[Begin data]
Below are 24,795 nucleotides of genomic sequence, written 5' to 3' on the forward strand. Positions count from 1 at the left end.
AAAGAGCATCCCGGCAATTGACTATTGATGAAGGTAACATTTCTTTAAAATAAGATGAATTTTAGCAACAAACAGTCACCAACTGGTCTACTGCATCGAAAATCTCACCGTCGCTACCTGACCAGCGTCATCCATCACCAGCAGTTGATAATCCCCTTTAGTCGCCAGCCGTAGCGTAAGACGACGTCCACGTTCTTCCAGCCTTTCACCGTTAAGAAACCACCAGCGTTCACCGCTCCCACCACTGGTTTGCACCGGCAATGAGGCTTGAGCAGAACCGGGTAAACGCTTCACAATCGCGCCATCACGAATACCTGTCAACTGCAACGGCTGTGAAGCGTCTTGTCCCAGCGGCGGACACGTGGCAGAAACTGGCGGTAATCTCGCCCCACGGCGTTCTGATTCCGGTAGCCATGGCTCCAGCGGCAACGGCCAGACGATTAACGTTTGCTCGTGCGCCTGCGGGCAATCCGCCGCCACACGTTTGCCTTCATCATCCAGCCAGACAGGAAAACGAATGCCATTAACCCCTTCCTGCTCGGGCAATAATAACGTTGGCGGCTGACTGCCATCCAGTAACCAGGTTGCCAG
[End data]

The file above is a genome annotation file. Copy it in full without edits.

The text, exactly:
Below are 24,795 nucleotides of genomic sequence, written 5' to 3' on the forward strand. Positions count from 1 at the left end.
AAAGAGCATCCCGGCAATTGACTATTGATGAAGGTAACATTTCTTTAAAATAAGATGAATTTTAGCAACAAACAGTCACCAACTGGTCTACTGCATCGAAAATCTCACCGTCGCTACCTGACCAGCGTCATCCATCACCAGCAGTTGATAATCCCCTTTAGTCGCCAGCCGTAGCGTAAGACGACGTCCACGTTCTTCCAGCCTTTCACCGTTAAGAAACCACCAGCGTTCACCGCTCCCACCACTGGTTTGCACCGGCAATGAGGCTTGAGCAGAACCGGGTAAACGCTTCACAATCGCGCCATCACGAATACCTGTCAACTGCAACGGCTGTGAAGCGTCTTGTCCCAGCGGCGGACACGTGGCAGAAACTGGCGGTAATCTCGCCCCACGGCGTTCTGATTCCGGTAGCCATGGCTCCAGCGGCAACGGCCAGACGATTAACGTTTGCTCGTGCGCCTGCGGGCAATCCGCCGCCACACGTTTGCCTTCATCATCCAGCCAGACAGGAAAACGAATGCCATTAACCCCTTCCTGCTCGGGCAATAATAACGTTGGCGGCTGACTGCCATCCAGTAACCAGGTTGCCAG